Sunday, August 2, 2015
Concert Review: Shades of Jade at Coda
Many respectable members of Kansas City’s jazz community would insist that the music I heard at Coda on Saturday wasn’t jazz. Maybe they’re right. Yet I’d rather hear Shades of Jade’s version of soul than a musty recreation of the music of yesteryear.
I’m excited by the current output of José James, Bilal and Esperanza Spalding’s Emily’s D+Evolution project. Most mainstream jazz that reverently hews to tradition seems less than inspiring in 2015.
That’s partly why Shades of Jade’s melodic original compositions and covers of material by the likes of Musiq Soulchild struck me as meaningful on Saturday in spite of the absence of an audience. I had the band almost completely to myself. The sextet presumably played to a packed house at Phoenix Fest later that night.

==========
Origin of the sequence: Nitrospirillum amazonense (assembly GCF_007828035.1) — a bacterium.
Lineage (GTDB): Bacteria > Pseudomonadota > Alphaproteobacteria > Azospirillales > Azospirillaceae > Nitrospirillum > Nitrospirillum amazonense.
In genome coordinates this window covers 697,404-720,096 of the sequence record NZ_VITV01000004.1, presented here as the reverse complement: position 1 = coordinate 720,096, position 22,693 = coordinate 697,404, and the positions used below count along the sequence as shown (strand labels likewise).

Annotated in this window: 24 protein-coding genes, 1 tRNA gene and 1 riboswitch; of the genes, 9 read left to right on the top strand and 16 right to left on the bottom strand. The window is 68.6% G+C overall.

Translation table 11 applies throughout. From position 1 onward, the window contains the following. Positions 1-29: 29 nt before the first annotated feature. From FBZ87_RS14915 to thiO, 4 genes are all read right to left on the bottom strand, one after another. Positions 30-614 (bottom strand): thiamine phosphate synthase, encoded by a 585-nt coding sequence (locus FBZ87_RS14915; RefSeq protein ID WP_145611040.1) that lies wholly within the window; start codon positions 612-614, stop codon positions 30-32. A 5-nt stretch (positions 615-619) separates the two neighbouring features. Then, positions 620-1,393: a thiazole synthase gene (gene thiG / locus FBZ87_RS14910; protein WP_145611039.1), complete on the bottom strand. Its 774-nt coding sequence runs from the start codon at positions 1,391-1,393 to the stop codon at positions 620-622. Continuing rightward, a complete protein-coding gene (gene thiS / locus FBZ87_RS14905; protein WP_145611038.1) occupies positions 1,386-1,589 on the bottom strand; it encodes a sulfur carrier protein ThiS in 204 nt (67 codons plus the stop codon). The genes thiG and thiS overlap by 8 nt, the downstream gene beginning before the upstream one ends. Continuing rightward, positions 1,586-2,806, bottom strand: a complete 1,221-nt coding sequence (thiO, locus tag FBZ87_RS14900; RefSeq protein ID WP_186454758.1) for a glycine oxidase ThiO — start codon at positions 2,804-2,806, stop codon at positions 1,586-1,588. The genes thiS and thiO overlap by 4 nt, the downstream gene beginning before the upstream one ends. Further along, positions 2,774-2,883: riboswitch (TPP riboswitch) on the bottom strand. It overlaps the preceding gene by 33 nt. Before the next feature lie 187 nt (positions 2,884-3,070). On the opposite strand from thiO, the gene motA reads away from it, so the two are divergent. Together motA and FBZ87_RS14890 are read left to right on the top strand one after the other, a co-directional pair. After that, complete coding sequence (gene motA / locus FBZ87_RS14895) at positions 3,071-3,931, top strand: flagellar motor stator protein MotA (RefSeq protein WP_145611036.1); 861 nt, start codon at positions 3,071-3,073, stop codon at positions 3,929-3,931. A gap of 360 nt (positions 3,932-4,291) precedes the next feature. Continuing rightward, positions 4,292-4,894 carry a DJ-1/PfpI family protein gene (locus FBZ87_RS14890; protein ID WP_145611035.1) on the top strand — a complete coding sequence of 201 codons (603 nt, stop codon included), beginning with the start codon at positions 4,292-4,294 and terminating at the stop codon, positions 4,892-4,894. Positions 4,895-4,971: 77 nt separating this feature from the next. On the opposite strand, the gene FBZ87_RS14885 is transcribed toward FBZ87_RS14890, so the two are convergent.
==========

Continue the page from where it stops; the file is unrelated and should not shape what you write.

Shades of Jade wasn’t perfect. When I told bandleader Josh Williams at the break that he and keyboardist Desmond Mason seemed to be pushing toward jazz while the other four members of the group were pulling toward R&B, he agreed that the new lineup hadn’t completely coalesced.
The two vocalists seemed to have Lauryn Hill in mind as they sang while Williams and Mason may have been going for the sound of D’Angelo’s band. Jazz chops occasionally clashed with a more regimented sensibility.
I didn’t mind. I currently prefer a flawed version of jazz-informed R&B to a perfect replication of 1955-era swing.
(Original image by Plastic Sax.)